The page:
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EDUCATION


handle money in personal life, the chances of becoming successful in business are severely limited. “In an ideal world, a younger person should leave school with sound financial literacy and an understanding of what a life in business entails,” he says. “The former should be provided in the classroom and the latter via practical experience in the workplace”.


Getting down to business Such practical experience in the workplace is something Martin Mann staunchly supports. Mann coordinates the work-shadowing programme for the Guernsey IoD and he insists the benefits to students are huge. Year 12 students shadow a senior manager


for three days to gain an understanding of a manager’s role and a basic understanding of how a business operates. “These schemes [sponsored by KPMG] have been running in Guernsey for 20 years now, so they are well established and respected,” Mann explains. “Students frequently attend board and client meetings; they sign formal confidentiality agreements – they are treated like adults not children. It is quite daunting for them and provides a real challenge.” IoD Jersey also operates a shadowing


scheme run on similar lines with the best students taken to the Annual IoD Convention in London, and support is coming from the corporate sector, with companies such as PwC operating shadowing schemes too (see right). Unsurprisingly for the Channel Islands,


the finance industries are also playing a key role in introducing younger people to business. According to Carla Harris, Communications Manager at Jersey Finance, students have been very responsive to a number of initiatives,


including their Your Life in Finance scheme. “In total, 124 placements were offered this year through schemes involving Jersey Finance – in secondary schools, through the Advance to Graduate Finance scheme, which offers a direct route into the workplace for adults aged 20 and above, and from the Highlands College BTEC Business Studies group,” she explains. “Feedback from students has shown they have found the initiatives informative, enjoyable, exciting, insightful and, unsurprisingly, hard work. Others add it’s helped them expand their CV, given them a stepping stone to applying for university, given them confidence, and in some cases has led to being offered a job or helped them make a decision about pursuing a certain career.” Businesses clearly have a vested interest


in attracting young people and giving them the tools they need, but it is obvious that there is a distinct difference between financial awareness and business knowledge. This begs the question – do you really need both to get ahead? Many good businesses fail, not because the concept is flawed but because those in charge cannot manage money properly. Paul Richardson sums it up best: “For a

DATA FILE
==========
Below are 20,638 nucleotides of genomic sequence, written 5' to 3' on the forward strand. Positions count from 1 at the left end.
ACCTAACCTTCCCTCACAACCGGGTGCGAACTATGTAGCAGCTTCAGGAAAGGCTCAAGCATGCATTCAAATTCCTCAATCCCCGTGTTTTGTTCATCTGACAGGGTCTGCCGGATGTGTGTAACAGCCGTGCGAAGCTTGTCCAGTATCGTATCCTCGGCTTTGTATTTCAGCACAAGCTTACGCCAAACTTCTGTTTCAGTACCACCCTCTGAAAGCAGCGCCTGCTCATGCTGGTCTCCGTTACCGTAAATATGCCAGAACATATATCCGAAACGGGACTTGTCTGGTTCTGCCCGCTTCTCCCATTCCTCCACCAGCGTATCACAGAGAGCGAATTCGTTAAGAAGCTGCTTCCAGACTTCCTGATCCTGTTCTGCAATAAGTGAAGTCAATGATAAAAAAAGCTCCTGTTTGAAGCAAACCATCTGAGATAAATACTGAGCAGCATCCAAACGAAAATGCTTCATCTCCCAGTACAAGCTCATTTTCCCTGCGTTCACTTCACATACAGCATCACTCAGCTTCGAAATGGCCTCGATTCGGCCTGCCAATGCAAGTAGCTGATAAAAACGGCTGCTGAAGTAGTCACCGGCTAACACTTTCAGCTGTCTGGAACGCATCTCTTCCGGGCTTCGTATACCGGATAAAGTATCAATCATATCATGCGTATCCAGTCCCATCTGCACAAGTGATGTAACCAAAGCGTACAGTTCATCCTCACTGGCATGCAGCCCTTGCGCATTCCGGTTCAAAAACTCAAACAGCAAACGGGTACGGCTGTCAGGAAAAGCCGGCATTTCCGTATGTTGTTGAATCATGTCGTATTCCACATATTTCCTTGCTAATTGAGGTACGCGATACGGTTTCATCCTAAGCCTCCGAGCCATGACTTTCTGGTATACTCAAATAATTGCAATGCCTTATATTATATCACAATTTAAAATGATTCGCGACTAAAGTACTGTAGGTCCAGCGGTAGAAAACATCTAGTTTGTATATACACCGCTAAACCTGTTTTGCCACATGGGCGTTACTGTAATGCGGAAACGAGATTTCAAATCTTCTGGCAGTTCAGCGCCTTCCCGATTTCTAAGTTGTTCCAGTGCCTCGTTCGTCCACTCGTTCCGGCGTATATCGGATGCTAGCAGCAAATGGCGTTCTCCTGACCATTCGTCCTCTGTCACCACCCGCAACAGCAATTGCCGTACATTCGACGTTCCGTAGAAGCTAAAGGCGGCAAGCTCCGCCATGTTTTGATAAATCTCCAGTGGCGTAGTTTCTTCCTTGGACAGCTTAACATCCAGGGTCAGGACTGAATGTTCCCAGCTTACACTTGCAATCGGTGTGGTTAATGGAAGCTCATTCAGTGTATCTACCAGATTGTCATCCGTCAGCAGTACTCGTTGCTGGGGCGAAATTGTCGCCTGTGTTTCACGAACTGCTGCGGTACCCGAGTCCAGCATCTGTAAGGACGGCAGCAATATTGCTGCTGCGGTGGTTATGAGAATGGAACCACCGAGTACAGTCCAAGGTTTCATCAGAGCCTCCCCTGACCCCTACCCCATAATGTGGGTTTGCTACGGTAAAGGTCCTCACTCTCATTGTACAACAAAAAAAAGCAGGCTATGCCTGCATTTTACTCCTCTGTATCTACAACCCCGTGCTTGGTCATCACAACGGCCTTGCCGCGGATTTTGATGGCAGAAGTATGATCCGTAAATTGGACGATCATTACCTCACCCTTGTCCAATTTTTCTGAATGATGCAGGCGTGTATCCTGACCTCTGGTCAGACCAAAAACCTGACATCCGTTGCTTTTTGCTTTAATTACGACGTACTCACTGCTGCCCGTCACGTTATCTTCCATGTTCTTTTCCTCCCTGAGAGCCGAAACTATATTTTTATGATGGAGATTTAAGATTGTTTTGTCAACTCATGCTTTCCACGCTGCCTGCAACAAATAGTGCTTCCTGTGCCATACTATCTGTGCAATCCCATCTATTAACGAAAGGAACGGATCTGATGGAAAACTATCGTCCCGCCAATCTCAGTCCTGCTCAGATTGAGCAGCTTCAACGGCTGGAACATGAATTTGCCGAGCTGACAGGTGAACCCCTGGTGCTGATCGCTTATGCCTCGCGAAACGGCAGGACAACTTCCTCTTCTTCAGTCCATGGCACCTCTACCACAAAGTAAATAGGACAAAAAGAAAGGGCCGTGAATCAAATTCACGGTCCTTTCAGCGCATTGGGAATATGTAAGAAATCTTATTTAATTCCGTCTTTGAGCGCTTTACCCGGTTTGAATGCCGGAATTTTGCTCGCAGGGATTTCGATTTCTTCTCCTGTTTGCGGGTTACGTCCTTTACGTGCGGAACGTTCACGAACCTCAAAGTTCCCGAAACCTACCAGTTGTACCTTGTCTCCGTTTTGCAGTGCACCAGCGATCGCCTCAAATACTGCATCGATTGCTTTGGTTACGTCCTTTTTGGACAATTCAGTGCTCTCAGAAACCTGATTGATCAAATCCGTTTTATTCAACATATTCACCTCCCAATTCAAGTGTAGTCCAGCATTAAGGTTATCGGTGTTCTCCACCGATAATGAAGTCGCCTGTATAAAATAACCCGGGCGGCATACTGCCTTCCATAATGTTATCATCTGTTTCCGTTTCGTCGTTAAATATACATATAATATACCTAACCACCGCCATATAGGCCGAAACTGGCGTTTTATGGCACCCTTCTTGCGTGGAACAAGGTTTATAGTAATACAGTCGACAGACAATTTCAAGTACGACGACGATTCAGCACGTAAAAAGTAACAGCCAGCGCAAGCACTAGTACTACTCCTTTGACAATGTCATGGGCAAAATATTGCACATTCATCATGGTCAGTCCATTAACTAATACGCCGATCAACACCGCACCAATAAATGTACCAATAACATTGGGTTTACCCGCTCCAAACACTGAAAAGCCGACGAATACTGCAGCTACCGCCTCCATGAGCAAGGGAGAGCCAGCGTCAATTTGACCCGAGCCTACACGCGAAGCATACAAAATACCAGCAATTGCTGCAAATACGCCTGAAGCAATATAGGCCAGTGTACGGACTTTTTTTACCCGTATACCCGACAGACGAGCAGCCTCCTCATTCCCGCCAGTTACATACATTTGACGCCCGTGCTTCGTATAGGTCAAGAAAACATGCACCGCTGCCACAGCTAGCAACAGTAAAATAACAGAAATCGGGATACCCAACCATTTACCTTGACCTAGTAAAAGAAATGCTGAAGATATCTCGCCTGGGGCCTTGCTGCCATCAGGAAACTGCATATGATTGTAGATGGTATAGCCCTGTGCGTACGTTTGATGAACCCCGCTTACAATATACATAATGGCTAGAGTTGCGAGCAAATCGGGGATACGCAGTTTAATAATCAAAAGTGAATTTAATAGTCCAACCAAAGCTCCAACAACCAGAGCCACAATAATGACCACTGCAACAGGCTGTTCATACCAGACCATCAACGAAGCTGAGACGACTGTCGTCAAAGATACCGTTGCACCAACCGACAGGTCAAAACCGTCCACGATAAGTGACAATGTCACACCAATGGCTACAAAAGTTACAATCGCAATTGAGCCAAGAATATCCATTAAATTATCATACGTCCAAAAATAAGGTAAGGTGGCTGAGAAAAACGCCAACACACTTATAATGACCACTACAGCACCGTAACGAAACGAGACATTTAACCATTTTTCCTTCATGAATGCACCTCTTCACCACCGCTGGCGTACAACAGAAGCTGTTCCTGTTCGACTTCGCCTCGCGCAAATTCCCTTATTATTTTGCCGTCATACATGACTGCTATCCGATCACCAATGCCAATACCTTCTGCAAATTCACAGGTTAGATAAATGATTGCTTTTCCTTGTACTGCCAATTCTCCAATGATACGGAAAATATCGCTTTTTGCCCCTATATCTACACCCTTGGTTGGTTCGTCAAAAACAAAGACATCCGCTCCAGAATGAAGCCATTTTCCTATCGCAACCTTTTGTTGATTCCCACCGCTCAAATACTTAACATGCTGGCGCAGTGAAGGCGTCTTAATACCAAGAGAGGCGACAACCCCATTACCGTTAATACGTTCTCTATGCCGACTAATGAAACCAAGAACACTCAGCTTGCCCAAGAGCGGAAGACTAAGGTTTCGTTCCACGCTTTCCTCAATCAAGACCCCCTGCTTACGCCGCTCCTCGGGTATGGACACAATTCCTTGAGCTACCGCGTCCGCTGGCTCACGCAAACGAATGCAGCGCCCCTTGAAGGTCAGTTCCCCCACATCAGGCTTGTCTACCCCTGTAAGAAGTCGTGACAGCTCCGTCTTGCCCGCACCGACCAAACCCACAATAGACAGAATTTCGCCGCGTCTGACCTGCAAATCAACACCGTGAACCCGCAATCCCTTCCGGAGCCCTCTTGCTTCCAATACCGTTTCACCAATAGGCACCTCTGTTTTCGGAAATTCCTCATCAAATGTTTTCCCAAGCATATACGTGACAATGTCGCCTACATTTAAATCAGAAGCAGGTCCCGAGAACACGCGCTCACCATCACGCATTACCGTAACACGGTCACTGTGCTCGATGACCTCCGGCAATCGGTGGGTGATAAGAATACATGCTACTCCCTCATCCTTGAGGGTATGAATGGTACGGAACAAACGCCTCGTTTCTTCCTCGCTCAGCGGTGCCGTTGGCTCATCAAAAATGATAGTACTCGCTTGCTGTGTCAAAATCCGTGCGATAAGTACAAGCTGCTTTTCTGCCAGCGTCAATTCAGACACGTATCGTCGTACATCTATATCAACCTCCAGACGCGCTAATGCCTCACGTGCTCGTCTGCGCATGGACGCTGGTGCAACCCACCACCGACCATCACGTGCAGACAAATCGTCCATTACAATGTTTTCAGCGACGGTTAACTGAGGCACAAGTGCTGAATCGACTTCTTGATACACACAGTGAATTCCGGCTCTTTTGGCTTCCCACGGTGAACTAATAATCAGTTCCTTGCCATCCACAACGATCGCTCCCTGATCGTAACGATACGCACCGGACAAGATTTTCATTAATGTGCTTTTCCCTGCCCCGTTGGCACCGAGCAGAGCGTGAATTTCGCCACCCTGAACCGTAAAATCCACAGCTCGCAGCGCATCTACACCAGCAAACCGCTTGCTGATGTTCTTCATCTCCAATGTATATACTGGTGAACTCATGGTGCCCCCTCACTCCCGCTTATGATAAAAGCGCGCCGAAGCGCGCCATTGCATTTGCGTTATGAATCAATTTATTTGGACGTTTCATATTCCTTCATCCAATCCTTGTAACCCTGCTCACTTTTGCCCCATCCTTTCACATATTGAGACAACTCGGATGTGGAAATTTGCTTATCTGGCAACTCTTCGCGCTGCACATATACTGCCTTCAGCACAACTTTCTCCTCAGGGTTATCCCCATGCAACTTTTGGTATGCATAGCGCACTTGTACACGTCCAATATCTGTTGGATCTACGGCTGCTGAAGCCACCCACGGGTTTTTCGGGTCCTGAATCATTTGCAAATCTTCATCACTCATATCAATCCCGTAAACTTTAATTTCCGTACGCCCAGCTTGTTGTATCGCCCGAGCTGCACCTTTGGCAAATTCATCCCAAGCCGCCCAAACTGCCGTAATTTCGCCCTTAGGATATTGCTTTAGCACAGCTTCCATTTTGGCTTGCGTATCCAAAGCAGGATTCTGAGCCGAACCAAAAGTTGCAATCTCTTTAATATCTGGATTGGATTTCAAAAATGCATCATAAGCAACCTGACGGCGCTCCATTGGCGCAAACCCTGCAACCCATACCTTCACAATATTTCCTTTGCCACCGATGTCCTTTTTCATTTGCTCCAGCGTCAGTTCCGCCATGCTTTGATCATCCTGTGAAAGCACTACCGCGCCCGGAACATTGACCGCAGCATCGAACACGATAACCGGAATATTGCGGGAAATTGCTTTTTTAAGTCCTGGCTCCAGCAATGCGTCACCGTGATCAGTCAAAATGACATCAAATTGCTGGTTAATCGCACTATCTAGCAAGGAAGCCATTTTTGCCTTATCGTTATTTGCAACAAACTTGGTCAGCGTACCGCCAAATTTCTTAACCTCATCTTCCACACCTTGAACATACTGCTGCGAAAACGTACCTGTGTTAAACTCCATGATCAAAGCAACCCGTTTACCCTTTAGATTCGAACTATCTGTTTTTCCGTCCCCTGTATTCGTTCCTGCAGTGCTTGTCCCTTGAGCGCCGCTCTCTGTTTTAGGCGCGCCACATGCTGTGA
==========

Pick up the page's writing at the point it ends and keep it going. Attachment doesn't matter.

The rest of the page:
successful company, businesses acumen and money management go hand in hand. You take one of these elements out of the equation and you’re severely disadvantaged.” The onus, he argues, has to be on ensuring students are adequately equipped with all the skills they need when they start work. Businesses seem to be doing what they can, maybe it is time for the government to get its act together. n


DAVID BURROWS is a freelance financial journalist


Work shadowing in action


PwC has just launched a partnership with Guernsey Careers Service that aims to promote a better working relationship between businesses and schools.


Evelyn Brady, People Partner at PwC, explains that this is a far cry from the much maligned UK work experience programmes of the past that saw young people stuffing envelopes and filling kettles. “At PwC we take work shadowing seriously. If talented young people have a bad experience at our workplace, they will not want to come back,” she explains. “We look to develop communication skills and to encourage young people to dust themselves down and be positive if they don’t get it right first time.”


Brady appreciates the value of a broad education, but adds: “Some of the biggest achievers in the business world were not especially academic – what is crucial is self-awareness and good communication. Genuine leadership is about inspiration, and these core skills if nurtured correctly can make you a very confident and highly successful person.”


Significantly PwC has included teachers in the programme too. “Teachers can bring more back to the classroom if they have a better idea of what employers are looking for,” Brady argues. “Engaging with both teachers and pupils by inviting them into the workplace is hugely positive.”


repayment 60 businesslife.co February/March 2012


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